Aaaaand I'm starting to really love my site. I think it really has to do with the fact that I chat it up a lot with my neighbors (Ali's family -- the Ouattara's) everyday and kind of see them as my own family here. I was reading on my porch one afternoon and it was getting really dark. Madame Ouattara (Ali's aunt) comes by and tells me not to read in the dark because I'll ruin my eyes...something my Mom would tell me back home, haha! They even make the most delicious peanut brittle and toffee hard candies I've ever had. Jon and I are addicted! I even invited the Ouattaras over at the end of the month to celebrate Thanksgiving with me so we're going to have American and Burkinabè dishes! Now if I can only think of a way to cook a Filipino dish, too...


Anonymous said...

Michael, my love.I wrote you a really heart felt email on facebook and then a few hours later I deleted my facebook. So I don't know if you got it or not. I was feeling very emotional and lonely that night. I was sitting at my desk and staring at the screen for an hour in the dark trying to not think or feel... I tried so hard to feel numb that I actually made things worse for me and ended up thinking about my situations even more. Despite this, I couldn't physically cry. I am so fed up. My eyes are dry but emotionally I'm dry heaving. For some reason some sort of intangible force has taken a hold of my body... Emotionally feeling one way, and physically reacting in the opposite way.

I read your blogs as an escape. I read them because you inspire me and give me hope for the future. Your diction is so well pronounced and I find your way of living romantic and exciting. I live as you live and I relate. But I'm also excited that you are assimilating well into the Burkina Faso culture and making new friends and having fun and seeing new places. I'm very envious of you. I am seriously considering applying for the Peace Corps.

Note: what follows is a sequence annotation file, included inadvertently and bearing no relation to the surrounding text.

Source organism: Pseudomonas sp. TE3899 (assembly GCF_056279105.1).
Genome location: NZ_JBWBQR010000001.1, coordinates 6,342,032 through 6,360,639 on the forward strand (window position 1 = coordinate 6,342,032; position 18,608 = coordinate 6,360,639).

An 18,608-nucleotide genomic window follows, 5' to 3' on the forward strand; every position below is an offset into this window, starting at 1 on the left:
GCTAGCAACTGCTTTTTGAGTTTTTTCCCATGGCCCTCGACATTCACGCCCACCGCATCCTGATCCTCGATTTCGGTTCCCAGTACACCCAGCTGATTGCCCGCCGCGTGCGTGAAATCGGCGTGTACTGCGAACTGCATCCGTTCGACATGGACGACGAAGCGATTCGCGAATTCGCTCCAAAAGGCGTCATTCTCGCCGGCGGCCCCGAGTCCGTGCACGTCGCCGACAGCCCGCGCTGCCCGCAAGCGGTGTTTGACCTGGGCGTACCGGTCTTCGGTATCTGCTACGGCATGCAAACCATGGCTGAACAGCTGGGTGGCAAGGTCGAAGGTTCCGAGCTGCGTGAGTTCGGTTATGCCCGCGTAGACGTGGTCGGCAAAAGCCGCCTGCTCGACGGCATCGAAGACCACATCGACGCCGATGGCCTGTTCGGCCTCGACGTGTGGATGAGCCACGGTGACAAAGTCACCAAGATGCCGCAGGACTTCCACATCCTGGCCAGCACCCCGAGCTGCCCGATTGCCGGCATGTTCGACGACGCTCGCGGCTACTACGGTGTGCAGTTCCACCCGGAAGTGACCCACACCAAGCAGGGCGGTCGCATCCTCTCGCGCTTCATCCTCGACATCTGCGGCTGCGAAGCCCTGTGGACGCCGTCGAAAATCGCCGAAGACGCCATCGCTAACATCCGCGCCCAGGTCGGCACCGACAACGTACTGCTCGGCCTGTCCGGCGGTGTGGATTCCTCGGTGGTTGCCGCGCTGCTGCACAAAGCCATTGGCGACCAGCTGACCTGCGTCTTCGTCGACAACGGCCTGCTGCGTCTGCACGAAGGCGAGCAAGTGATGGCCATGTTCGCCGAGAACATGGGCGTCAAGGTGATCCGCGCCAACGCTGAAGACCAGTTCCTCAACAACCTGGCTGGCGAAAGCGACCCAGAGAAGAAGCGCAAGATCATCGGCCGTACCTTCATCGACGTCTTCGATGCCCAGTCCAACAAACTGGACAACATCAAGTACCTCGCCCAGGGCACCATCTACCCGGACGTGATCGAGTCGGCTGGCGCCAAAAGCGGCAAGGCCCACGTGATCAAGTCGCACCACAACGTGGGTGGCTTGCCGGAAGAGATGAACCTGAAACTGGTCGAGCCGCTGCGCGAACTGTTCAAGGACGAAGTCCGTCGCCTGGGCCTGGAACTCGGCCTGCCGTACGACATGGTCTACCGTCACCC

Anyways, I miss you. And out of all the friendships that I've had, YOU are the one I've felt the most at ease with... That I have nothing to mask and hold back. I can comfortably be myself. And you are the only one I've felt this with. I'm sorry I didn't keep in touch as much as I would've liked. But I want you to know that you're the best and that I know you will achieve great things.

Keep in touch. Let me know if you'd like me to send you any goodies. Love you. I am so blessed to have you as a friend. Happy belated birthday. Send me a message some time. Would love to have a personal email from you!!!

Your Ate Nikki

Gina said...

Michael!! I'm glad you're loving your community. I wonder if you're using any of your wicked french? hahah. make some new inside jokes! Spogliami! Tell me what you're craving, because I really want to send you a package. :D

Anonymous said...

Your blog keeps getting better and better! Your older articles are not as good as newer ones you have a lot more creativity and originality now keep it up!

Anonymous said...


I am new here and I just wanted to say hi!